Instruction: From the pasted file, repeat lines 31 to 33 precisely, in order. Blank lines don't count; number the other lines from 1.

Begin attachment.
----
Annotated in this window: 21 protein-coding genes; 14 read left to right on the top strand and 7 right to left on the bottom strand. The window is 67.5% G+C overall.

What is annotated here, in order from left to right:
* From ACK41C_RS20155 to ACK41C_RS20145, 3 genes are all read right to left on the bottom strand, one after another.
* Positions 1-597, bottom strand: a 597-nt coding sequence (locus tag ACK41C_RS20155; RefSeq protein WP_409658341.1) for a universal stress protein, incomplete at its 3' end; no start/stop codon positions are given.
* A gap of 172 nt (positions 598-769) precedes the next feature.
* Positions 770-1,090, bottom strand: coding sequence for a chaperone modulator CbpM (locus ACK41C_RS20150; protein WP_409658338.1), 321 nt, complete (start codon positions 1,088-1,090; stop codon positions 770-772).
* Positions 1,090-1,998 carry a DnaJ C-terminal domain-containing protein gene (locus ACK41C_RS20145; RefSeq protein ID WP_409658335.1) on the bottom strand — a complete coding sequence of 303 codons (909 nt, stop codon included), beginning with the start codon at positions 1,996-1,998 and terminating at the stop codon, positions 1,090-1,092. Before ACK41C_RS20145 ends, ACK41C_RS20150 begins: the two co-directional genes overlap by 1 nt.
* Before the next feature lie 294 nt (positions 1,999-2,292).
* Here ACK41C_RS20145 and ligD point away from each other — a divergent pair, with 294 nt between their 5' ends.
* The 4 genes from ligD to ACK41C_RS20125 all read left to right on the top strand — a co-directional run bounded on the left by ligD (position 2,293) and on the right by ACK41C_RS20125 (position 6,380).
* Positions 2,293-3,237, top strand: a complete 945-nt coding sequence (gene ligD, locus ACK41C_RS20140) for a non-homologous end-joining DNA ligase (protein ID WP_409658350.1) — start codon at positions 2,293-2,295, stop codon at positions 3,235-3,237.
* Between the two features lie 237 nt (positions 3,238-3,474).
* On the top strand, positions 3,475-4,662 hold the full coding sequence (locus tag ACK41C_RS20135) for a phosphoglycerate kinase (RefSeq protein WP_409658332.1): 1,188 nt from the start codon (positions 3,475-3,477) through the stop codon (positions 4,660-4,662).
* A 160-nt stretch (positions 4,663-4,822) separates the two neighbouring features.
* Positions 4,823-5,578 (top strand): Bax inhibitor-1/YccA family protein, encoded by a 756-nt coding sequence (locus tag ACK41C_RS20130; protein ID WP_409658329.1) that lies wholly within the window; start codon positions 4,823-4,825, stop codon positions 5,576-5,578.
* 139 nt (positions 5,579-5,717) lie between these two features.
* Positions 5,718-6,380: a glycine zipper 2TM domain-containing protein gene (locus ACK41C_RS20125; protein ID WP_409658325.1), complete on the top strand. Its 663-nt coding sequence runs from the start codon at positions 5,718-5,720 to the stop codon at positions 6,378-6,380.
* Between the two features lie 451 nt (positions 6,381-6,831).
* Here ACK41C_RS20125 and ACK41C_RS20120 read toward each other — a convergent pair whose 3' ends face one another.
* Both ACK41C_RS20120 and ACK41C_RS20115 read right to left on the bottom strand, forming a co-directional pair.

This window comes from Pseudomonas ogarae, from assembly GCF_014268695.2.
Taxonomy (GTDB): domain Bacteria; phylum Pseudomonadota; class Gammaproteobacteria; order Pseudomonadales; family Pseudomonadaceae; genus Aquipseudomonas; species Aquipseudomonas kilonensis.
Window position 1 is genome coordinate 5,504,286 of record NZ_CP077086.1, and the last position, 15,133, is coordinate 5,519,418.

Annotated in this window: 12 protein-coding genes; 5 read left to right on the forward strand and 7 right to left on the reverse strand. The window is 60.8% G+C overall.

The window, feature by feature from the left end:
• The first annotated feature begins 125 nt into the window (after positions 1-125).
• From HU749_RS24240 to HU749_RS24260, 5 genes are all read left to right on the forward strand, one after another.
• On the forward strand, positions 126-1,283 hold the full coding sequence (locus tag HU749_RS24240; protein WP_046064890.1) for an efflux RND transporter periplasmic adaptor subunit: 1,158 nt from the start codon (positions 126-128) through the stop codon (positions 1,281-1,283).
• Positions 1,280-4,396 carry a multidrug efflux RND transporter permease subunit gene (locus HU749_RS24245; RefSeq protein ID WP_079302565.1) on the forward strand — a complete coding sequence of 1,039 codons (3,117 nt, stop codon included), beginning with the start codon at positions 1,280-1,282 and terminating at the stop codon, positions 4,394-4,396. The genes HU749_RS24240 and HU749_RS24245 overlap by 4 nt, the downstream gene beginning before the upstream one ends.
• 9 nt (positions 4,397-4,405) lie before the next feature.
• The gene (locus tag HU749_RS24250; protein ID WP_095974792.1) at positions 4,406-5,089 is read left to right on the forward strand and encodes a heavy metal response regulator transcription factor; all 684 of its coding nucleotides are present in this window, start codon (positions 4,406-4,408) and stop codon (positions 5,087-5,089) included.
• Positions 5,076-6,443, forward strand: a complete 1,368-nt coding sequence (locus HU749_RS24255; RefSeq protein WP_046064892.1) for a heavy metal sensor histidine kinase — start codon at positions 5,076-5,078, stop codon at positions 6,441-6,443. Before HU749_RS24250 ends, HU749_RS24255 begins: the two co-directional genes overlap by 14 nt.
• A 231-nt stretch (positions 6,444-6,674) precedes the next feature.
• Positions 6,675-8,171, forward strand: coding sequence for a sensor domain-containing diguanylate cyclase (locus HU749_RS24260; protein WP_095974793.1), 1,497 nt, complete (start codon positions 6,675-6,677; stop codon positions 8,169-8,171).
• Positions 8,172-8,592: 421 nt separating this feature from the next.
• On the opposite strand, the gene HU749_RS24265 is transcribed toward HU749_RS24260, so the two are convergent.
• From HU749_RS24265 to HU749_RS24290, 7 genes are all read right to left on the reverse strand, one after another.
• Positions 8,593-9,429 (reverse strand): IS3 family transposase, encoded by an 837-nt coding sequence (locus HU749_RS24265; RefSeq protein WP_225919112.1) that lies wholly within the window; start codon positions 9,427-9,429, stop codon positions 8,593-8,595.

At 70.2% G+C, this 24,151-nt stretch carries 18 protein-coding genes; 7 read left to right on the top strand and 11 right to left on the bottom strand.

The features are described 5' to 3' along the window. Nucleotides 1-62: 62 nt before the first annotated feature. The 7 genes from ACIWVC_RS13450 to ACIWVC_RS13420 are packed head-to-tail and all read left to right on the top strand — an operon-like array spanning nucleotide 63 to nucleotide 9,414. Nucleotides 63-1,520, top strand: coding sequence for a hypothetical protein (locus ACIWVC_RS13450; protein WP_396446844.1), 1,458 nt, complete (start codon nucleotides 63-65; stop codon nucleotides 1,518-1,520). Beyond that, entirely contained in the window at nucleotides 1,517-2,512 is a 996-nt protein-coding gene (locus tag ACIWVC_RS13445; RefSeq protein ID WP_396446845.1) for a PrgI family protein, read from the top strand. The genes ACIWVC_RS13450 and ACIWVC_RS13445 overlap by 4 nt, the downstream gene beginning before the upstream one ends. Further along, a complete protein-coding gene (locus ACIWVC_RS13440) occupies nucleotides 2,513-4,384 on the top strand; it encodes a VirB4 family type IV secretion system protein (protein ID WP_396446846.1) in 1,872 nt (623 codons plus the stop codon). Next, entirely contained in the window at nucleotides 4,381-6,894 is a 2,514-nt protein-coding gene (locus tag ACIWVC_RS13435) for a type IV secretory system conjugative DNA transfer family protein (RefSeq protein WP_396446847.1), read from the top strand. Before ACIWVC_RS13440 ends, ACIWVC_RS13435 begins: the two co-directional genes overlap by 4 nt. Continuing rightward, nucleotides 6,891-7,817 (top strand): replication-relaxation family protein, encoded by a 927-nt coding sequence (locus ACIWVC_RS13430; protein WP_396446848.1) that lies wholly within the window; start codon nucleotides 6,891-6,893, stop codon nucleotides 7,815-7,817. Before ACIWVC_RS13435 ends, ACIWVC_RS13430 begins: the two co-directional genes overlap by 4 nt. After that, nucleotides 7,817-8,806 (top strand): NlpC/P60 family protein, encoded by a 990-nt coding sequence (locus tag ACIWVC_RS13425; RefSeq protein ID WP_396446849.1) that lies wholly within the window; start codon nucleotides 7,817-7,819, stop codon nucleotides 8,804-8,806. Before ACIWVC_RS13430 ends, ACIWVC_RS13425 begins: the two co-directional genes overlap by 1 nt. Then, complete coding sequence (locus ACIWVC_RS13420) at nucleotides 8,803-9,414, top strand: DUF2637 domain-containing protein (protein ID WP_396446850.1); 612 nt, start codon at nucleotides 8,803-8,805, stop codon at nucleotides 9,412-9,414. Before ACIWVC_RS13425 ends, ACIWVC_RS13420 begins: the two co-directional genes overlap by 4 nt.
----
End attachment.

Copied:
• The gene (locus tag HU749_RS24250; protein ID WP_095974792.1) at positions 4,406-5,089 is read left to right on the forward strand and encodes a heavy metal response regulator transcription factor; all 684 of its coding nucleotides are present in this window, start codon (positions 4,406-4,408) and stop codon (positions 5,087-5,089) included.
• Positions 5,076-6,443, forward strand: a complete 1,368-nt coding sequence (locus HU749_RS24255; RefSeq protein WP_046064892.1) for a heavy metal sensor histidine kinase — start codon at positions 5,076-5,078, stop codon at positions 6,441-6,443. Before HU749_RS24250 ends, HU749_RS24255 begins: the two co-directional genes overlap by 14 nt.
• A 231-nt stretch (positions 6,444-6,674) precedes the next feature.